Curator divided on next steps for century-old home

Downtown Investors plans to demolish the house at 26 Wallace Street for parking. (Photo by John T. Ward. Click to enlarge.)


hot topic red bank njMembers of the Red Bank Historic Preservation Commission split Wednesday night over its next steps regarding a developer’s plan to demolish a century-old house for parking.

The HPC also approved renovation plans for a building at a key downtown intersection after the landlord reviewed plans that were rejected a month ago.

The black “tower” panels proposed for 1 Broad Street would now be stucco, rather than metal, as part of a design change. (Rendered by Stephen Raciti Architect. Click to enlarge.)

• Lawyer Sean Byrnes has offered to resign as the board split over interim chair Chris Fabricator’s request that the commission hire outside counsel to advise on its authority.

The problem was 26 Wallace Street, where Downtown Investors plans to demolish a house believed to be 132 years old. The site would be used to provide parking for an office building the company plans to erect on Linden Place.

The HPC rejected the proposal in October. The plan is now pending before the planning board, with a hearing set to resume on March 21.

Commission members insisted in November that the developer should not be allowed to move forward with its plans, then before the zoning board, without a formal appeal of the HPC’s decision.

But Jay and Todd Herman, father and son directors of Downtown Investors, both attorneys, said no appeal is required under state law when an underlying claim is made for zoning. or planning. This interpretation was later endorsed by zoning board attorney Kevin Kennedy.

Manufacturer, however, said this raises questions about the impact of CHP decisions, in light of a Amendment to the 2018 Borough Ordinance intended to give “teeth” to preservation efforts.

Asked by Maker if he considers himself an “expert” in historic preservation law, Byrnes, an experienced city attorney, said that while he’s been knowledgeable about case law since becoming HPC’s attorney last March, he did not consider himself an expert.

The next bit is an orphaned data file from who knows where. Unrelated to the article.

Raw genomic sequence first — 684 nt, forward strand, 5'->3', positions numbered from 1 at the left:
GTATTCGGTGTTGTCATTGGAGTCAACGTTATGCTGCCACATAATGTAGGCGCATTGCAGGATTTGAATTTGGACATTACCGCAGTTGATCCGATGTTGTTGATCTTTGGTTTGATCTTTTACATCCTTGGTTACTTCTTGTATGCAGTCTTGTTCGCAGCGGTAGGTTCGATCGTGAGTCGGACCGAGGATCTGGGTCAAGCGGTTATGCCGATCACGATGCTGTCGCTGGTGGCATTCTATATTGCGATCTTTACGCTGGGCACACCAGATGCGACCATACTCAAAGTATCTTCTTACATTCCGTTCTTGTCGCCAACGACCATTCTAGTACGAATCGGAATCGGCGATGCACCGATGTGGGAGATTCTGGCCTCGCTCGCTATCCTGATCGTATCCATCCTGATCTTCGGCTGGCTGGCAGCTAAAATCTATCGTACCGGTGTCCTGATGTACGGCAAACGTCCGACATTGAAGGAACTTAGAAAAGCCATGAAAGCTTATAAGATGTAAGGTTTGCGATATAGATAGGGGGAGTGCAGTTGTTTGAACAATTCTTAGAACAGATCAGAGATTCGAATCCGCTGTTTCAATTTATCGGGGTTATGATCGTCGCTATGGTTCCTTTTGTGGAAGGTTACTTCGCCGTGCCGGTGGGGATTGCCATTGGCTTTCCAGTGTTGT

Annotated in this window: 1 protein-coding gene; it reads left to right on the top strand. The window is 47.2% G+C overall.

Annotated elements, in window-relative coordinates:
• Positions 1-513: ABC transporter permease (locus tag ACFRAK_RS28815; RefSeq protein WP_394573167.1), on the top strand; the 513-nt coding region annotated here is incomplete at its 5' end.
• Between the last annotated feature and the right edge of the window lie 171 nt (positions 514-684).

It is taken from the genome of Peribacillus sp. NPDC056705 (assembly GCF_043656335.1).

Manufacturer then quickly proposed that the HPC “seek an outside consultant”, as permitted by the order, “to give us their opinion” on a “confusing” legal situation, he said.

“There is a lot of confusion regarding the order and regarding the powers of the HPC,” he said.

But HPC member Barbara Boas, who also sits on the planning board, pushed back strongly. Referring to the Downtown Investors plan, she said: ‘We’re done with them, I don’t know what else we can do. They don’t come back.

The borough’s Director of Community Planning, Shawna Ebanks, suggested that the HPC reach out to the New Jersey Historic Preservation Office for free advice instead of hiring an additional lawyer, for which no funds are budgeted.

Byrnes, meanwhile, offered to “make it easier” for the board by stepping down so “you can retain whoever you want.”

“I don’t know what you’re talking about in terms of confusion,” he said, “and I certainly don’t want to continue to be here and represent the board if there’s no trust. There is obviously some discontent here.

The matter was tabled for discussion in the closed executive session at the end of the meeting, and the outcome was not immediately available.

• A month after rejecting a plan for exterior alterations to 1 Broad Street, where pizza and specialty restaurant Sally Boy’s is under construction, council has approved a revised proposal.

The previous design called for dark gray metal cladding panels on the Broad Street and East Front Street sides of the building, reaching from the ground to several feet above the roofline. Board members found them objectionable in January.

Architect Stephen Raciti and restaurant designer Jeff Cahill came back with a new plan that changed the signs, called “towers” during the hearings. Those elements would now be stuccoed, they said.

They are needed to help conceal rooftop ventilation, heating and cooling systems, Raciti said.

As it did in January, Fabricator argued that the shoehorn-shaped building had value as an example of the Art Deco style. He read a history of the property he had prepared – unaware and uninformed by board members, that the images he was referring to were not displayed on the Zoom broadcast.

The towers, Manufacturer said, were “frivolous…inconsistent with the building’s history and less consistent with the clean modern style.”

Boas, however, repeated her assertion from a month earlier that the building had never had an architectural distinction in her “many, many” years as a resident.

“It was a building of nothing, because no one really took the time to make it look like anything,” she said.

“It sounds like something,” she said of the new plan. “This building has never looked so good.”

The vote was 3 to 1 to approve, with Boas, Andy North and Paul Sullivan in favor, and Maker opposed.

• Council also approved signage for house salada restaurant that plans to open at 130-132 Broad Street, near Peters Place.

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